I completely agree with the concept of this article. Very often when you set goals they become obstacles that intimate, frustrate and lead to just giving up. I think it is fine to set a general goal and then forget about it. Do what needs to be done everyday and the goal will be achieved without thinking about.

    I have lived this way for a long time and I have achieved just about everything I have set out to do, never once thinking about it as a set goal.

    My 8 year old daughter has been learning to play the piano since she was 4. She often gets frustrated, crying that it is hard. I tell her one of my favorite sayings; How does a mouse eat an elephant? The answer is, one bite at a time.

    Her piano playing is getting better all the time. I never thing about her becoming a famous pianist. I just want here to learn the habits to succeed.

  • Report this Comment On April 19, 2014, at 9:56 AM, msm3rd wrote:

    My sister died of breast cancer when she was 48. My life changed at that point because we are not guaranteed a future at all. Enjoy now. Save what you can along the way so that you can enjoy the tomorrows you are blessed with.

  • Report this Comment On April 19, 2014, at 10:17 AM, Wyechas wrote:

    Morgan, thank you so much.

  • Report this Comment On April 19, 2014, at 8:45 PM, richie54 wrote:

    Good advice, as usual, Morgan. I've always said this same thing to my co-workers, "Whatever you do, find the right system of doing it."

  • Report this Comment On April 19, 2014, at 9:59 PM, KBecks wrote:

    I participated in a Fool phone survey and the first question was, what is your goal? I said I just hoped to become financially independent as soon as possible, and that we were working on our savings rate and conservative investments / asset preservation to get there.

    I love the thought of a repeatable, successful system. For us, that will involve how we use some of the Fool services we subscribe to.

  • Report this Comment On April 19, 2014, at 11:23 PM, martcoop wrote:

    Thanks for the article. I guess I must have settled on systems a few years ago because I couldn't figure out how to set goals. Who knew that was a better way?

  • Report this Comment On April 20, 2014, at 10:35 AM, JPMillerHOU wrote:

    I thought the reason for setting a financial goal was so that one could in every transaction determine if a specific action would be expected to take one toward that goal or away from it and then act accordingly. That IS a system.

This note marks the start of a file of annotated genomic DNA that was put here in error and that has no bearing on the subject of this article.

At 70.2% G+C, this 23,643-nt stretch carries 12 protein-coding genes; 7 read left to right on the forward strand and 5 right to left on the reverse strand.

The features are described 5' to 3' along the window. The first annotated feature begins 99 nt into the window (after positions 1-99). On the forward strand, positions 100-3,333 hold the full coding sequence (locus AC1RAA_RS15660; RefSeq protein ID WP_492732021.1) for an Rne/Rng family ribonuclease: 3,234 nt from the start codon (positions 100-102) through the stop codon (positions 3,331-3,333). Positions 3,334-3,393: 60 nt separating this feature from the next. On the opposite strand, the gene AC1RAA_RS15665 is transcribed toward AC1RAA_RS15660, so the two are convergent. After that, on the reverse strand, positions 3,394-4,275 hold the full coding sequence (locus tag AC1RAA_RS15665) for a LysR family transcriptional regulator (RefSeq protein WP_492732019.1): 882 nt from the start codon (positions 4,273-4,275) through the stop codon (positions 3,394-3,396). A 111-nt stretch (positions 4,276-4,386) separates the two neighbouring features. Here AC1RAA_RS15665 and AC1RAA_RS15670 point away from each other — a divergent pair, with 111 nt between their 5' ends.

Why would one set the goal of going to Atlanta and then never turn onto the road to Atlanta. Why would someone set the goal to become a millionaire and not take the steps of productiveness, frugality and considered investment?

  • Report this Comment On April 20, 2014, at 10:50 AM, lstirtz wrote:

    I do executive coaching and finally I have heard a voice in the wilderness, I use the term models. I have a strong bias when plans get to detailed far out and time consuming, or goals do the same, budgets are one of the most destructive forces in business a tremendous energy waster and a blindfold besides, no one looks up only at the goal or budget. Hooray for you for bringing some sanity to the table.

  • Report this Comment On April 21, 2014, at 12:04 AM, mj2boogie wrote:

    Woweee! I never knew I had systems. I thought they were goals. And the whole time they were really systems!! I never thought about it that way, but looking back now, it is so clear that they really were systems. Guess that is why they worked so well!! Glad someone could 'splain it to me, so I could see what it was I was really doing!!

    Thanks for the great (as usual) article. Love the way they make me see the world a little different!!


  • Report this Comment On April 21, 2014, at 8:05 AM, mikecart1 wrote:

    The same applies to fitness. Many people go about changing their health and fitness with goals - which is incorrectly taught. "Lose 20lbs" means very little. Instead people should change their eaitng habits for good.

  • Report this Comment On April 21, 2014, at 10:21 AM, bamasaba wrote:

    Goals and systems go hand in hand. You set the goal and then design a system to achieve said goal. In fact, part of the goal setting process is creating a plan for how you will achieve it, i.e. devising the system. Of course adjusting goals as circumstances change and ensuring that goals are realistic is also important.

    If you just start making systems without having any idea of what you are trying to accomplish you will be just as lost in the sauce.

    This article mainly shows that anything can be straw-manned.

  • Report this Comment On April 21, 2014, at 2:08 PM, daveandrae wrote:



  • Report this Comment On April 21, 2014, at 4:25 PM, Funwithmon wrote:

    This made so much sense. Thanks.

    I didn't understand the dollar cost averaging comment in "If not dollar-cost averaging, then waiting until attractive investments arise, however long that takes."

    I would love to see more detailed example systems M.H. thinks are good ones.

    I would love a way to favorite an author somewhere so I can have a system (outside of my head) to remember and refer to stuff I think is great here on the Fool site.

    Is that spam by Dend1950 in the comments?

  • Report this Comment On April 22, 2014, at 9:03 AM, tchams wrote:


    My portfolio was down around 10% and suddenly the goal on my budget website stated I was way behind schedule.

    This may have caused me to panic if I did not believe in the system of saving I have put into place and relied only on returns.

    Thanks Mr. Housel and Fool On

  • Report this Comment On May 16, 2014, at 2:47 AM, marexartb wrote:

    100% agree. Have been practicing this for some years now and it changes the focus and decisions made significantly.

  • Report this Comment On May 26, 2014, at 11:40 AM, dpjordan wrote:

    Less stress and more quality of life and quality of life doesn't always translate to having more stuff. Thanks for the article and thoughts that go with.

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Morgan Housel

Economics and finance columnist for Analyst, Motley Fool One.